In New Book, Business Professors Give Insight Into Causes of Economic Booms and Busts
Narratives are key to the formation of bubbles, say Brent Goldfarb (below) and David Kirsch (at bottom), associate professors of management and entrepreneurship.
Before the 2007 housing crisis set off the largest U.S. economic downturn since the Great Depression, optimism abounded about home ownership as a great investment. A few years earlier, everyone was buying into the “get big fast” idea of online retail—before the dot-com bubble infamously burst.
Amid the endless percentages and stats of the stock market, narratives like those are key to the formation of bubbles, assert Brent Goldfarb and David Kirsch, associate professors of management and entrepreneurship. In their new book released today, “Bubbles and Crashes: The Boom and Bust of Technological Innovation,” they analyze historic examples of rises and falls in the economy to help pinpoint when you might be observing a bubble about to pop—or when you might not.
They spoke with Maryland Today about what causes bubbles—“episodes in which investors drive up prices and get fooled”—how they compare to times of stability and what we can learn from them:
Besides the housing bubble, you cite the dot-com boom and bust, the Great Railway Mania of the 1800s, the Roaring Twenties-Great Depression and the 1960s electronics boom. What did they have in common?
Goldfarb: There are four causes in our model, and each of these fits in pretty well: There was some sort of narrative of inevitability. There was a high degree of uncertainty. There were a lot of novices, new people who were investing. And finally, there has to be a direct way to invest in each of these. So, for example, except for Tesla today, it’s really hard to invest in the electric car industry because every other electric car company is part of a large conglomerate that produces a host of products. So if you invest in Ford, you’re not just investing in an electric car.
Kirsch: Those particular episodes were so important that they came to define a kind of economic regime or a period of time. It’s how we think about that society. We think of the railway boom as kind of a defining feature of British society at that time, or we think of the dot-com era, not just the dot-com boom and bust.
When do bubbles burst?
Goldfarb: At some point, there’s a resolution of uncertainty that would make the narrative untenable. So in the dot-com example, there was this idea that you would make all this money in internet retail. It turns out that actually doing that is hard because the logistics of sending products around are complicated. It becomes clear with the results of that ’99 Christmas season that for some firms, it doesn’t make sense to sell via the Internet at that point in time. And that led to a crash.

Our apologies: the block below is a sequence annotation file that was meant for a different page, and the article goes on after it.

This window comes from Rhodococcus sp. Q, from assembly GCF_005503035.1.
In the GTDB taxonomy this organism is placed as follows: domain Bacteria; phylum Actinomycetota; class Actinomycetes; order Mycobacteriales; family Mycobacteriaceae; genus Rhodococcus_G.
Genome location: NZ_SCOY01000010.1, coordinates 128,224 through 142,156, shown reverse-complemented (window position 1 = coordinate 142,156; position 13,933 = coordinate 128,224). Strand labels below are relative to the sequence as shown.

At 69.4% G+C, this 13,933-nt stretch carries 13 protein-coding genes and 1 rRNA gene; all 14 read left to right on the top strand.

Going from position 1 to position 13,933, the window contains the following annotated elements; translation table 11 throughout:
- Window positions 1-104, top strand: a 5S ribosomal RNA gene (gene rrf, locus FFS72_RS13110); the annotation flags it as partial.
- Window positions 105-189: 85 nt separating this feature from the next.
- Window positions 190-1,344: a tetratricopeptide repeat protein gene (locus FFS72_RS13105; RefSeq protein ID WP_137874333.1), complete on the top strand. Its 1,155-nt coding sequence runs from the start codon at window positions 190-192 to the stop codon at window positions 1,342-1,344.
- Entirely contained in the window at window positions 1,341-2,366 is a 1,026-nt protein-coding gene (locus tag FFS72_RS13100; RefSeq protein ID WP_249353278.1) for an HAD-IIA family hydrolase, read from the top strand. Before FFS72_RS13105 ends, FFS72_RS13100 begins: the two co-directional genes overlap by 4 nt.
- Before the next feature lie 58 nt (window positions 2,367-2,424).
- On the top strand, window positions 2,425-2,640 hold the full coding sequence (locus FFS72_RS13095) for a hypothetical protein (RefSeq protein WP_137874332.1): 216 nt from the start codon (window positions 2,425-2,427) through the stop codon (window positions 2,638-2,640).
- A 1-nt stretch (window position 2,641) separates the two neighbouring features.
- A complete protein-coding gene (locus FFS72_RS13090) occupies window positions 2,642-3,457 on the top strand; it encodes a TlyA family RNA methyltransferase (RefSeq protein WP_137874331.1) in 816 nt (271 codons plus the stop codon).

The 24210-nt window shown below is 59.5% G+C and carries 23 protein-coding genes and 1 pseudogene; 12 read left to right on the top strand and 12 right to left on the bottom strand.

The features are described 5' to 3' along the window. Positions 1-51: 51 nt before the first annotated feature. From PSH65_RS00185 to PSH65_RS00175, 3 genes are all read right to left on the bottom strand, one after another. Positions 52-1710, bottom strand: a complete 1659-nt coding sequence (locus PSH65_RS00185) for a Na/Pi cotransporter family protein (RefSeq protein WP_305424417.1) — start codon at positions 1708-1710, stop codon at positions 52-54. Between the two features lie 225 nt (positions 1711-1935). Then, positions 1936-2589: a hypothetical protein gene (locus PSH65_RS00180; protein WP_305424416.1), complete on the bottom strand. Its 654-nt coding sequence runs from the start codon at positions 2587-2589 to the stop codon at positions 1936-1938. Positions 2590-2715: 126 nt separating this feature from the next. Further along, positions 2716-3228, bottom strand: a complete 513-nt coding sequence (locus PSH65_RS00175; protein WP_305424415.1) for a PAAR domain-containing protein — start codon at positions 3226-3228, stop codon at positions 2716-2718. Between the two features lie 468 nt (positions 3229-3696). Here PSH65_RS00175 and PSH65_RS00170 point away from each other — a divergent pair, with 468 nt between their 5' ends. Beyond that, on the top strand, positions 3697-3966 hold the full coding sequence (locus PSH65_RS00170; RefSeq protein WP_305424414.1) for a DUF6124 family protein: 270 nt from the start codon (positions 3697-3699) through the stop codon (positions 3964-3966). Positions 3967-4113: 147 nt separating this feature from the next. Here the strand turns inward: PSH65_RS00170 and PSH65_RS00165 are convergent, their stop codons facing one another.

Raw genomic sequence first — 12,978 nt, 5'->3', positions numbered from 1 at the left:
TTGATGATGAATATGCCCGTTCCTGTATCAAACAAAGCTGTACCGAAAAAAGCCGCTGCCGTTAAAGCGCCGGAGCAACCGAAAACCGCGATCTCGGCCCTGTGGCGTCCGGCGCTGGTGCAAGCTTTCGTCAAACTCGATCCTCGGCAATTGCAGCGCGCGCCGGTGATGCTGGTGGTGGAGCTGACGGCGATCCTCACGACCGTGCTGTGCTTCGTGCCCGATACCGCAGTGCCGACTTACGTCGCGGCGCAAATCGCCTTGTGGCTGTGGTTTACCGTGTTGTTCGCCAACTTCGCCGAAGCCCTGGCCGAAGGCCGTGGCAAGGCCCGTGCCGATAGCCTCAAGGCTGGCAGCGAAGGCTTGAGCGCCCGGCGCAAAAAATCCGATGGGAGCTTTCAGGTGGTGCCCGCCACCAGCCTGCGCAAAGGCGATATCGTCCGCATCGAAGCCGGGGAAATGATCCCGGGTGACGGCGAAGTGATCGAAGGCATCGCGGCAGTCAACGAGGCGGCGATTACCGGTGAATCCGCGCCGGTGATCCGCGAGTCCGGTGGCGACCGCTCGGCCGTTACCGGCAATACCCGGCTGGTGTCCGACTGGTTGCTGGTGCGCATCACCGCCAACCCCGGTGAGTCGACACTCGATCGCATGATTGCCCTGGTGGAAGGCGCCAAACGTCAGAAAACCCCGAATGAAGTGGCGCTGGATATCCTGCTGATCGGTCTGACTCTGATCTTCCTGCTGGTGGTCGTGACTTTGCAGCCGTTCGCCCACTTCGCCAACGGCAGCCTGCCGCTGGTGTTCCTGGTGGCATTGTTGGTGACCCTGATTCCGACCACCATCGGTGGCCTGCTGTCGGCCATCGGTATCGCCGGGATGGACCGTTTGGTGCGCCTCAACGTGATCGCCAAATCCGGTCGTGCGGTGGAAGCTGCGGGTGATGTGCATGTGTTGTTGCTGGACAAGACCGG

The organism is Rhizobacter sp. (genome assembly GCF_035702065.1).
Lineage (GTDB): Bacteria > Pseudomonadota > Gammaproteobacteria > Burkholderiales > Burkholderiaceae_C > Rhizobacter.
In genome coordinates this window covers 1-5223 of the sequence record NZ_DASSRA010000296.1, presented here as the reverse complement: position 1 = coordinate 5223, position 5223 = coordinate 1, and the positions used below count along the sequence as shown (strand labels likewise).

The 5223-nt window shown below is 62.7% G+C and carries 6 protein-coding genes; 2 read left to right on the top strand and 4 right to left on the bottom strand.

You mentioned Tesla, but are any other bubbles forming today?
Goldfarb: Certainly in machine learning. A specific application of machine learning is autonomous vehicles—self-driving cars. For several years, the proponents spoke about an inevitability: “Pretty soon, we’re all going to be in these self-driving cars because it’s just going to be so much safer.” And then you saw a huge amount of investment. But the most recent thing is the CEO of Waymo saying, “I don’t think we’ll ever have self-driving cars that work in all situations,” because they were having a really hard time trying to get them to work in bad weather. I also think that Tesla and probably other transportation companies like Uber and maybe Lyft are overvalued. The latter two are not public firms, so it is a little hard to know. Bitcoin’s a little different—Bitcoin is another burst bubble. That was something we could all invest in, even though it was a little cumbersome.
What lessons can we draw from past bubbles—or non-bubbles?
Kirsch: If we take our own advice, the metacognitive takeaway from this book would be, “Don’t believe this book.” Be very skeptical of everything. You hear investors talk about “Invest in what you know,” or “Invest in what you see, or companies that you understand.” And it may be that in fact, the things you know and see and buy and understand are actually just the things you think you understand, and that you might actually be caught up in a particularly narrow information diet.
How are you applying this info at UMD?
Kirsch: I think we teach a lot about modesty. It’s amazing how many students think Tesla is just an amazing success story. Then you start asking a few questions. And pretty soon, all of a sudden you realize, “Oh, my goodness, there’s a lot of unfounded acceptance and overoptimism and unquestioned beliefs.” And so hopefully just the act of helping people realize the extent to which they may be wrapped up in their own biases and caught up in a bubble can be very helpful both in the near term, but also for when they go out and face the bubble that we haven’t yet seen.
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